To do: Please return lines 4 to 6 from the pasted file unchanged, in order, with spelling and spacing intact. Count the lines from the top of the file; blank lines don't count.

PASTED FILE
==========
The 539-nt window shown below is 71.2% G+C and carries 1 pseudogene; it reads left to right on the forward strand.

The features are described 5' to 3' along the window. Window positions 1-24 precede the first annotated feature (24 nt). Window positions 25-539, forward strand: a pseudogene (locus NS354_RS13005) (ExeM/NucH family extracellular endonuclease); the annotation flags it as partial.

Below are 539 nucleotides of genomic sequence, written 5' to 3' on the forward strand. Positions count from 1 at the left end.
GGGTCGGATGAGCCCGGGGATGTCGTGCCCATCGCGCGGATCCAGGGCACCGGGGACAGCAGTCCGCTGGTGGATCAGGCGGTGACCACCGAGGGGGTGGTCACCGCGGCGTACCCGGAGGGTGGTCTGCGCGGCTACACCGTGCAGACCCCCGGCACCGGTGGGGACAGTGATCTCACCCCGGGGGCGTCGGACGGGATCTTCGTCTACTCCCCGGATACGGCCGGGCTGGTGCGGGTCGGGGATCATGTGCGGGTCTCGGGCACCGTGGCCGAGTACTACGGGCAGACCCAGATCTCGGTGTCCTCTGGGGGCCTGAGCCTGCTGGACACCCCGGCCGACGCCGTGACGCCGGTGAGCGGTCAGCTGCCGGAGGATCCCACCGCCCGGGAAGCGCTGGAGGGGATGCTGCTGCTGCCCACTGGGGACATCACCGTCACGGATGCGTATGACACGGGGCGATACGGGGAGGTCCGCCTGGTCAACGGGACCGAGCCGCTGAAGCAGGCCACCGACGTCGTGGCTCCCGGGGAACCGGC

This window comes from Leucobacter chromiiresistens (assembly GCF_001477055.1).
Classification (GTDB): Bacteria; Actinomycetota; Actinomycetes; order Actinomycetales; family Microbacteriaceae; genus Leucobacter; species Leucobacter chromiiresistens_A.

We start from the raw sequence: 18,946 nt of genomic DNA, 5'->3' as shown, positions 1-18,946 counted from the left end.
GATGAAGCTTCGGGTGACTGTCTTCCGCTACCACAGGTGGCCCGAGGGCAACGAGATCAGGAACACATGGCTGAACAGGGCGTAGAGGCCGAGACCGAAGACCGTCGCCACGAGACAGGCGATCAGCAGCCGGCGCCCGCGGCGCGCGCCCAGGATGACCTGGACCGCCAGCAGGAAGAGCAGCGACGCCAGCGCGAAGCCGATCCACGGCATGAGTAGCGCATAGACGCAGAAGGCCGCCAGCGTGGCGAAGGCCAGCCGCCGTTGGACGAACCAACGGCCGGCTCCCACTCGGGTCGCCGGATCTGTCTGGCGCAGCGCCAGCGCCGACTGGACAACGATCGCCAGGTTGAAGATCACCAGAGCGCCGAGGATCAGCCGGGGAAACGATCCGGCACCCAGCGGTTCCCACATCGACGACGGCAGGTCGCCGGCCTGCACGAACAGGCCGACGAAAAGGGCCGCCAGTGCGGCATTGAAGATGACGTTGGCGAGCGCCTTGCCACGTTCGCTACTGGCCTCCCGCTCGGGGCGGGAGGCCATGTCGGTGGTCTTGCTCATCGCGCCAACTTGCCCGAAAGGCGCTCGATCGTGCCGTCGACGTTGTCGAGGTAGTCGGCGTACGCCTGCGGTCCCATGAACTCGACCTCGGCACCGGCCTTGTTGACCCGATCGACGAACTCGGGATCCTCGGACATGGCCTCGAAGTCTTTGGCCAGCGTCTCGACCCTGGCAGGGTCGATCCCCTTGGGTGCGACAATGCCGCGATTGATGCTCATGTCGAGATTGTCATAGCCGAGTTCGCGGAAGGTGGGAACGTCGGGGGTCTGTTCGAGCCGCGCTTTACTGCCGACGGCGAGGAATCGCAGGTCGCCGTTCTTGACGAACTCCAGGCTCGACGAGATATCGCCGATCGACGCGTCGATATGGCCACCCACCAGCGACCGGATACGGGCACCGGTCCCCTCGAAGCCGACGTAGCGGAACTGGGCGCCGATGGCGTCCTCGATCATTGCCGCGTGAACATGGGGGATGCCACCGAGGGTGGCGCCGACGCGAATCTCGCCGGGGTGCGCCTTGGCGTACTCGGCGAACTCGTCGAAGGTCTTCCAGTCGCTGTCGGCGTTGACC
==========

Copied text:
GGGTCGGATGAGCCCGGGGATGTCGTGCCCATCGCGCGGATCCAGGGCACCGGGGACAGCAGTCCGCTGGTGGATCAGGCGGTGACCACCGAGGGGGTGGTCACCGCGGCGTACCCGGAGGGTGGTCTGCGCGGCTACACCGTGCAGACCCCCGGCACCGGTGGGGACAGTGATCTCACCCCGGGGGCGTCGGACGGGATCTTCGTCTACTCCCCGGATACGGCCGGGCTGGTGCGGGTCGGGGATCATGTGCGGGTCTCGGGCACCGTGGCCGAGTACTACGGGCAGACCCAGATCTCGGTGTCCTCTGGGGGCCTGAGCCTGCTGGACACCCCGGCCGACGCCGTGACGCCGGTGAGCGGTCAGCTGCCGGAGGATCCCACCGCCCGGGAAGCGCTGGAGGGGATGCTGCTGCTGCCCACTGGGGACATCACCGTCACGGATGCGTATGACACGGGGCGATACGGGGAGGTCCGCCTGGTCAACGGGACCGAGCCGCTGAAGCAGGCCACCGACGTCGTGGCTCCCGGGGAACCGGC

This window comes from Leucobacter chromiiresistens (assembly GCF_001477055.1).
Classification (GTDB): Bacteria; Actinomycetota; Actinomycetes; order Actinomycetales; family Microbacteriaceae; genus Leucobacter; species Leucobacter chromiiresistens_A.